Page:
Social and technological network


Project submission.

The submission should include:

  1. Report Individual report per person. pdf, 3 pages max, at least 11pt font. Optionally with an additional appendix that will not be marked.

  2. Code The code you have implemented, along with scripts that run the code and plot the results.

  3. Dataset The dataset. The actual data may be too large to submit, in which case put your data in a publicly readable folder and make sure your program reads from there. Or, link to a public source and include clear easy to find instructions of how to download and use the data.

  4. (Optionally) Examples and ipython notebook. Example of running the different experiments to get the important plots.

How to submit


The report should be a 3 pages pdf document. The list of references can be outside these 3 pages. Shorter and concise is better! Make sure to describe everything in your own words. Remember to put a suiatble title to your project and mention your team. The report should include:

  1. Abstract. A very short (few lines) abstract that states what your project is about and what you have achieved. Be precise about the main contribution/observation fromm your work.
  2. Introduction/motivation of work. Once again, be brief. No need to start with "network analysis is important..."; get to the point! What is the big challenge in your work, what is new, what is important, and what insight/observation you have from having done the project.
  3. Related work. Short coverage of what has been usually done in the domain before and how your work is different/similar.
  4. Model and Problem statement. As formal/mathematical as possible. Discuss how well you think your approach solves the problem.
  5. Your Solution/approach. What are the main indeas/insights in your approach? Why should it work?
  6. Results. Descirbe the most important/insightful results. Show plots/figures (should be readable). What is interesting about them? How well do they fit with what you set out to do?
  7. Appendix. Additional plots, results, discussions. You are not marked on this, but can refer to it from the main report as supporting evidence, like any other citation.

Take care with the writing. Your marks are determined by the report. So it should be clear what you set out to do, and what your interesting conributions are. The marker reading the report was not there with you on the project. So state in terms that they can understand. The most common reason for loss of marks is lack of clarity in what problem is being solved, why it is relevant and what the main ideas and results/observations are.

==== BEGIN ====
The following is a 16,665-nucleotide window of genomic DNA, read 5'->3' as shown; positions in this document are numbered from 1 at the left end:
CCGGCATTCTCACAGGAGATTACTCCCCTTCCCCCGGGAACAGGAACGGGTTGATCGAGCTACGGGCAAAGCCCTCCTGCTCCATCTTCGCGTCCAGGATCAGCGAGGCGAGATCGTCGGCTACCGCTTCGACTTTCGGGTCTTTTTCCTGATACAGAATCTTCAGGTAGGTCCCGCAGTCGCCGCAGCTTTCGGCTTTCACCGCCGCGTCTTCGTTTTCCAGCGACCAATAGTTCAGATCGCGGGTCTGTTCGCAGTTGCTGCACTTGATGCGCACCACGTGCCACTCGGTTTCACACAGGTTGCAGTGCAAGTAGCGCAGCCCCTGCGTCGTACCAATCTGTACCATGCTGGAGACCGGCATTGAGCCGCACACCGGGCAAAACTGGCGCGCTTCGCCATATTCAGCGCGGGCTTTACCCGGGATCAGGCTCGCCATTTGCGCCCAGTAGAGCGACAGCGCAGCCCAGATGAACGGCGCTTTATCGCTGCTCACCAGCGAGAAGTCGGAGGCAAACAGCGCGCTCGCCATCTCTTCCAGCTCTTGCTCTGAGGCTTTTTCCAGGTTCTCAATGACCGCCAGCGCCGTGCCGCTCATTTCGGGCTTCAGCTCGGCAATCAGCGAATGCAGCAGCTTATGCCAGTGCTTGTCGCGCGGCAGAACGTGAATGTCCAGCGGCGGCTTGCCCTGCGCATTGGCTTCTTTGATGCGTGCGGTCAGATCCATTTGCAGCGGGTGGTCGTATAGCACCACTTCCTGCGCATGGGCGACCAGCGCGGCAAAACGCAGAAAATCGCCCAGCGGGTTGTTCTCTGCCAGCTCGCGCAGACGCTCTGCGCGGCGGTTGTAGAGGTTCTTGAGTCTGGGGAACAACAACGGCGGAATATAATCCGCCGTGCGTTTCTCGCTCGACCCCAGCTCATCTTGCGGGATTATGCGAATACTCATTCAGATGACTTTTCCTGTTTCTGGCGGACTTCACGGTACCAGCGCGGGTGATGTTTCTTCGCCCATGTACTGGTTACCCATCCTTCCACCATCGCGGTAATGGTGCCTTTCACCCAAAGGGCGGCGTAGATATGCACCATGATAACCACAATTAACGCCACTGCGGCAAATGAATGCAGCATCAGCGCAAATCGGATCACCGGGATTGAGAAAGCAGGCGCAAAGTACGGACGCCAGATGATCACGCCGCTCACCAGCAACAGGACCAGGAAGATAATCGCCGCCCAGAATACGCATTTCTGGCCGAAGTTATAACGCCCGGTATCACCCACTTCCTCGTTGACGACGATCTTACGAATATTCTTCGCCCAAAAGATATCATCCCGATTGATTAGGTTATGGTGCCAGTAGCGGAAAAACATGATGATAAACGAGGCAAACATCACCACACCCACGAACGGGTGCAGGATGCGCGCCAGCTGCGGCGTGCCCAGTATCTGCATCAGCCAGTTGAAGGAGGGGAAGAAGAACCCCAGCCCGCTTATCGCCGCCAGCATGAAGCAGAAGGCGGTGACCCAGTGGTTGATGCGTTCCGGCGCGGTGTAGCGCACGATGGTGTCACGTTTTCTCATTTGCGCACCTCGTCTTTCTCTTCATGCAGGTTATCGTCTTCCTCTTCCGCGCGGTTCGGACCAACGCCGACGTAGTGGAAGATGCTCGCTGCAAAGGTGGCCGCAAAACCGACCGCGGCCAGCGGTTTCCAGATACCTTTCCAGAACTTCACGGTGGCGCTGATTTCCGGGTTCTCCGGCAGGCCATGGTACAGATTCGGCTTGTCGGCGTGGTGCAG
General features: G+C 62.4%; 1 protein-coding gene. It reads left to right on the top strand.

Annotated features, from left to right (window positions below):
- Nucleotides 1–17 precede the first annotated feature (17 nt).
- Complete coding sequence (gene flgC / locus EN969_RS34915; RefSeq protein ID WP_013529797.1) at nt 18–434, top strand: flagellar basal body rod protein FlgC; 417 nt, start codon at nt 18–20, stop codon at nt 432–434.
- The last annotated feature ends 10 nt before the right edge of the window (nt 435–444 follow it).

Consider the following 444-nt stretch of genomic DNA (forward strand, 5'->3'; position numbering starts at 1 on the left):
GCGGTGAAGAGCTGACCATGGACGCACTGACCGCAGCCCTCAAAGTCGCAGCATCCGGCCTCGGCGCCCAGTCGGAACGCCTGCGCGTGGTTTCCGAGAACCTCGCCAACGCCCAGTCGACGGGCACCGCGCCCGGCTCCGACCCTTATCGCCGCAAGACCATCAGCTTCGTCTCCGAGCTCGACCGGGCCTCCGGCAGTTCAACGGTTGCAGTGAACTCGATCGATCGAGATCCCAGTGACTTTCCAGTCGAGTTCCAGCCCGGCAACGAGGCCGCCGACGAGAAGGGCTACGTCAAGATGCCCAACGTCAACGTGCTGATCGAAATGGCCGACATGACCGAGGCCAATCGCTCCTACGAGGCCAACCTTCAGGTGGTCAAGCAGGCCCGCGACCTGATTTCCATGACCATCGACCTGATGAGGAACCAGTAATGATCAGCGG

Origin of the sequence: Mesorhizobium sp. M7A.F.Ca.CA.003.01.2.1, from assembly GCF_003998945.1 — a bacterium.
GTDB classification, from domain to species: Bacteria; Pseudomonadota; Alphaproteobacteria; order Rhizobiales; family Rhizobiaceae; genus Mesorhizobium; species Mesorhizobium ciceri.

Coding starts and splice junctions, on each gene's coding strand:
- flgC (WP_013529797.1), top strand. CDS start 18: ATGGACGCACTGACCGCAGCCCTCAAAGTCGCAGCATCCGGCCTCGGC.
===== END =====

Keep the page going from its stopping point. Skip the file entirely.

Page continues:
Project plan/proposal

Submit a half page (excluding references) document concisely stating the following:

  1. Title of your project (Think of a good one!)
  2. Team: names and students ids
  3. Topics and motivations. Why your project is great.
  4. Problem statement
    • Model (e.g. what is the network, what attributes are known for nodes, edges etc. what are your assumptions)
    • Objective: precise formal statement of what your algorithm or heuristic or analysis hopes to achieve in this model
  5. Background data and related works: What related papers you have found. How your work is different. What dataset(s) you have found and do they contain the relevant attributes? (or can you derive them somehow?)
  6. Preliminary ideas: how do you hope to approach it? (e.g. what type of techniues you might use.) Consider looking up more techniques from last year's course. See slides used in Oct 11 lecture.

On Piazza, post a note in the project folder, with the proposal as a pdf attachment. You are free to post it publicly, in which case other classmates can contribute to the discussion.

Put an appropriate title for the note. In the body of the post, mention your team, and any specific questions or discussion points you have. We will try to answer them.

About the project

The coursework project is intended to give you a chance to try out your ideas.

Every year, students in the STN course have fun exploring new ideas and playing with different datasets. Some typical types of projects are:

Depending on a student's interest, a good project can later be converted into a research paper. In the coursework itself, a clear explanation of the idea and a few experimental plots suffices.

One-two weeks after the start of project, you can submit a short description and get feedback on your project concept and progress.

To give you a better idea, the following are a few sample projects from recent editions of the course:

You can see other examples at: the similar course taught at Stanford.